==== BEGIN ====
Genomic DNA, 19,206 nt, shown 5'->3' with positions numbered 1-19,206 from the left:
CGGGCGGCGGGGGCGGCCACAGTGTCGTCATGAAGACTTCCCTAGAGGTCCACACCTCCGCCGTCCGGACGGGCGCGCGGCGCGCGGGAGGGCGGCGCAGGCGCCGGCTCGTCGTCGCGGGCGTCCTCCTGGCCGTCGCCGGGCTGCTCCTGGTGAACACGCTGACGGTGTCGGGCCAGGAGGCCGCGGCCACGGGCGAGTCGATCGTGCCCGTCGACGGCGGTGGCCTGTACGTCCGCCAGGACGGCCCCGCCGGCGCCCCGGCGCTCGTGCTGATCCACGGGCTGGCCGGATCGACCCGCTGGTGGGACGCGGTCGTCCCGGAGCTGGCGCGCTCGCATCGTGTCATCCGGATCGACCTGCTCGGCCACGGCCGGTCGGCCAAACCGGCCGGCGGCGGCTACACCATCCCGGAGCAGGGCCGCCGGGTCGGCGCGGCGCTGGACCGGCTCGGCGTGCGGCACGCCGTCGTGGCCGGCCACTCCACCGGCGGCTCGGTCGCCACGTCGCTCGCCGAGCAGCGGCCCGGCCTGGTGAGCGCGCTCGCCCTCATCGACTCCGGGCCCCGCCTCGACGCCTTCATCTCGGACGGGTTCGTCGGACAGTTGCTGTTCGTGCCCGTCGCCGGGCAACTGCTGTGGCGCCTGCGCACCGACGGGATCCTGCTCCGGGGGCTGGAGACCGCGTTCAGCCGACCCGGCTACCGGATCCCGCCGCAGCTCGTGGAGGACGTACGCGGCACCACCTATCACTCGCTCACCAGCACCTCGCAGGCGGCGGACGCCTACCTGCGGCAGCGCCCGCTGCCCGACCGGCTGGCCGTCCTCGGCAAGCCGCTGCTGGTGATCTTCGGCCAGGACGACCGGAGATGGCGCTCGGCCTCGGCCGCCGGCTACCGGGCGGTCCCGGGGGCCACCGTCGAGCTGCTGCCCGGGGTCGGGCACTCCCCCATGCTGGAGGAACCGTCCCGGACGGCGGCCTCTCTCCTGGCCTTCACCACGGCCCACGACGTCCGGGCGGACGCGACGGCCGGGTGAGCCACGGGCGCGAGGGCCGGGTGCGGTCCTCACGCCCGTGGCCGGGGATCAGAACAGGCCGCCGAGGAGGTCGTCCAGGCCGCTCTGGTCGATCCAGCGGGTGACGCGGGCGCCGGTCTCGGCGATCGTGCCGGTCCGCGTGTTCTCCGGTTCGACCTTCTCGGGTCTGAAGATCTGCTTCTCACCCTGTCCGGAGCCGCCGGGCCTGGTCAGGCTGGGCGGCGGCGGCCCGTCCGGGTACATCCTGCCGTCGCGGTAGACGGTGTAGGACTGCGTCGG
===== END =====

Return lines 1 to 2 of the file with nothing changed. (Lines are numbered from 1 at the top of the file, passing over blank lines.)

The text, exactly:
Genomic DNA, 19,206 nt, shown 5'->3' with positions numbered 1-19,206 from the left:
CGGGCGGCGGGGGCGGCCACAGTGTCGTCATGAAGACTTCCCTAGAGGTCCACACCTCCGCCGTCCGGACGGGCGCGCGGCGCGCGGGAGGGCGGCGCAGGCGCCGGCTCGTCGTCGCGGGCGTCCTCCTGGCCGTCGCCGGGCTGCTCCTGGTGAACACGCTGACGGTGTCGGGCCAGGAGGCCGCGGCCACGGGCGAGTCGATCGTGCCCGTCGACGGCGGTGGCCTGTACGTCCGCCAGGACGGCCCCGCCGGCGCCCCGGCGCTCGTGCTGATCCACGGGCTGGCCGGATCGACCCGCTGGTGGGACGCGGTCGTCCCGGAGCTGGCGCGCTCGCATCGTGTCATCCGGATCGACCTGCTCGGCCACGGCCGGTCGGCCAAACCGGCCGGCGGCGGCTACACCATCCCGGAGCAGGGCCGCCGGGTCGGCGCGGCGCTGGACCGGCTCGGCGTGCGGCACGCCGTCGTGGCCGGCCACTCCACCGGCGGCTCGGTCGCCACGTCGCTCGCCGAGCAGCGGCCCGGCCTGGTGAGCGCGCTCGCCCTCATCGACTCCGGGCCCCGCCTCGACGCCTTCATCTCGGACGGGTTCGTCGGACAGTTGCTGTTCGTGCCCGTCGCCGGGCAACTGCTGTGGCGCCTGCGCACCGACGGGATCCTGCTCCGGGGGCTGGAGACCGCGTTCAGCCGACCCGGCTACCGGATCCCGCCGCAGCTCGTGGAGGACGTACGCGGCACCACCTATCACTCGCTCACCAGCACCTCGCAGGCGGCGGACGCCTACCTGCGGCAGCGCCCGCTGCCCGACCGGCTGGCCGTCCTCGGCAAGCCGCTGCTGGTGATCTTCGGCCAGGACGACCGGAGATGGCGCTCGGCCTCGGCCGCCGGCTACCGGGCGGTCCCGGGGGCCACCGTCGAGCTGCTGCCCGGGGTCGGGCACTCCCCCATGCTGGAGGAACCGTCCCGGACGGCGGCCTCTCTCCTGGCCTTCACCACGGCCCACGACGTCCGGGCGGACGCGACGGCCGGGTGAGCCACGGGCGCGAGGGCCGGGTGCGGTCCTCACGCCCGTGGCCGGGGATCAGAACAGGCCGCCGAGGAGGTCGTCCAGGCCGCTCTGGTCGATCCAGCGGGTGACGCGGGCGCCGGTCTCGGCGATCGTGCCGGTCCGCGTGTTCTCCGGTTCGACCTTCTCGGGTCTGAAGATCTGCTTCTCACCCTGTCCGGAGCCGCCGGGCCTGGTCAGGCTGGGCGGCGGCGGCCCGTCCGGGTACATCCTGCCGTCGCGGTAGACGGTGTAGGACTGCGTCGG